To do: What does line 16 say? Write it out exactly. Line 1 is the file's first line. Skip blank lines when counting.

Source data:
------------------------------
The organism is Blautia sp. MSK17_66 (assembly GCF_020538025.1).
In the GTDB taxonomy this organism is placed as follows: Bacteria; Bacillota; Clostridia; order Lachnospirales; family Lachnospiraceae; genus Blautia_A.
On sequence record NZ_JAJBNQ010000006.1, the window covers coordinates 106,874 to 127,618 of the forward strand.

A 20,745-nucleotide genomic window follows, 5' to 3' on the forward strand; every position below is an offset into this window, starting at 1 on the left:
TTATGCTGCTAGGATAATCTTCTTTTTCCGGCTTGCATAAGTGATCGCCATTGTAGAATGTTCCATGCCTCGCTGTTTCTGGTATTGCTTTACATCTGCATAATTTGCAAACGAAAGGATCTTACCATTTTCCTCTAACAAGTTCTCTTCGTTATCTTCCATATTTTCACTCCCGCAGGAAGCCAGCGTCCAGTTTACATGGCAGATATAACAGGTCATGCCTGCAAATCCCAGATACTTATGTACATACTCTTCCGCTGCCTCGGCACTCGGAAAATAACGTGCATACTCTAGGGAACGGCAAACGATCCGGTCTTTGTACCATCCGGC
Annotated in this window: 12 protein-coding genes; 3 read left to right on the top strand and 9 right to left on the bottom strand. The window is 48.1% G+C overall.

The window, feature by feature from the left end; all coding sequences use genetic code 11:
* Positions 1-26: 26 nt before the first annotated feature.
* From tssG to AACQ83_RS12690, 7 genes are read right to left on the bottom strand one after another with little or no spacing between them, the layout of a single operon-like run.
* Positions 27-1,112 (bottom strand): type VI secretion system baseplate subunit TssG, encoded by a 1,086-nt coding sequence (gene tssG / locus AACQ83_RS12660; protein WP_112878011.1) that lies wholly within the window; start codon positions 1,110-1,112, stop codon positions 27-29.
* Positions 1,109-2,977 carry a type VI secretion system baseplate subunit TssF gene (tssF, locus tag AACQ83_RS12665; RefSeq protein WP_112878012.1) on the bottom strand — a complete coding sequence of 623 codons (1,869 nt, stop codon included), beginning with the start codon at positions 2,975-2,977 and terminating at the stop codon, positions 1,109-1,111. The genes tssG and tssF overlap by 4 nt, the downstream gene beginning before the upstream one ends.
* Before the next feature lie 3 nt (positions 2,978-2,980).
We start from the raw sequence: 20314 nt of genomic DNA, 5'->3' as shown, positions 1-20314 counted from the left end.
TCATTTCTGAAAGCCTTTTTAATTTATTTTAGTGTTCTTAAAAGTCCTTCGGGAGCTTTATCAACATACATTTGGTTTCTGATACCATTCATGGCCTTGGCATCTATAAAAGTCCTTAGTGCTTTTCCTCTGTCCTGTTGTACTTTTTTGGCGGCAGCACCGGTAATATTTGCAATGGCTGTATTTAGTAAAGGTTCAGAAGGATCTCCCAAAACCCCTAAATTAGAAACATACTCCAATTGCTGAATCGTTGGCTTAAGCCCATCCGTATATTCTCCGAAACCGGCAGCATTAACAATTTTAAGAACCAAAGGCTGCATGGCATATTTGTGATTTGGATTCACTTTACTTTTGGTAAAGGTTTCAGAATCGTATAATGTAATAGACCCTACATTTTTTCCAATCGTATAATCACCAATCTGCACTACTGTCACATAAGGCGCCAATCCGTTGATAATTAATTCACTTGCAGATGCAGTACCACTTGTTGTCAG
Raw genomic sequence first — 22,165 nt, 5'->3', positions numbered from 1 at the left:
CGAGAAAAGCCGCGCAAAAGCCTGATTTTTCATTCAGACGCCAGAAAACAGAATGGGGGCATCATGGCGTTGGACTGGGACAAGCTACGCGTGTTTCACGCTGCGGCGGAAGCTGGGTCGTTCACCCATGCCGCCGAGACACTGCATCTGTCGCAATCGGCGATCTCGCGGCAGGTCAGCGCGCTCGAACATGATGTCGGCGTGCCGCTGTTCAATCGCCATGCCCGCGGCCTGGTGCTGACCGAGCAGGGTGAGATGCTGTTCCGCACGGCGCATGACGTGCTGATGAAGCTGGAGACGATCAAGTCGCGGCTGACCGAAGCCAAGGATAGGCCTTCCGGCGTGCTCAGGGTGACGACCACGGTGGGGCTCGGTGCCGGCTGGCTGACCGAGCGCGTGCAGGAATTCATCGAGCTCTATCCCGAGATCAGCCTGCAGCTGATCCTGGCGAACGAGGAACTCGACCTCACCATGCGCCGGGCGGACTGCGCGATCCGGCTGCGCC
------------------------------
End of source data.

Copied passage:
CGAGAAAAGCCGCGCAAAAGCCTGATTTTTCATTCAGACGCCAGAAAACAGAATGGGGGCATCATGGCGTTGGACTGGGACAAGCTACGCGTGTTTCACGCTGCGGCGGAAGCTGGGTCGTTCACCCATGCCGCCGAGACACTGCATCTGTCGCAATCGGCGATCTCGCGGCAGGTCAGCGCGCTCGAACATGATGTCGGCGTGCCGCTGTTCAATCGCCATGCCCGCGGCCTGGTGCTGACCGAGCAGGGTGAGATGCTGTTCCGCACGGCGCATGACGTGCTGATGAAGCTGGAGACGATCAAGTCGCGGCTGACCGAAGCCAAGGATAGGCCTTCCGGCGTGCTCAGGGTGACGACCACGGTGGGGCTCGGTGCCGGCTGGCTGACCGAGCGCGTGCAGGAATTCATCGAGCTCTATCCCGAGATCAGCCTGCAGCTGATCCTGGCGAACGAGGAACTCGACCTCACCATGCGCCGGGCGGACTGCGCGATCCGGCTGCGCC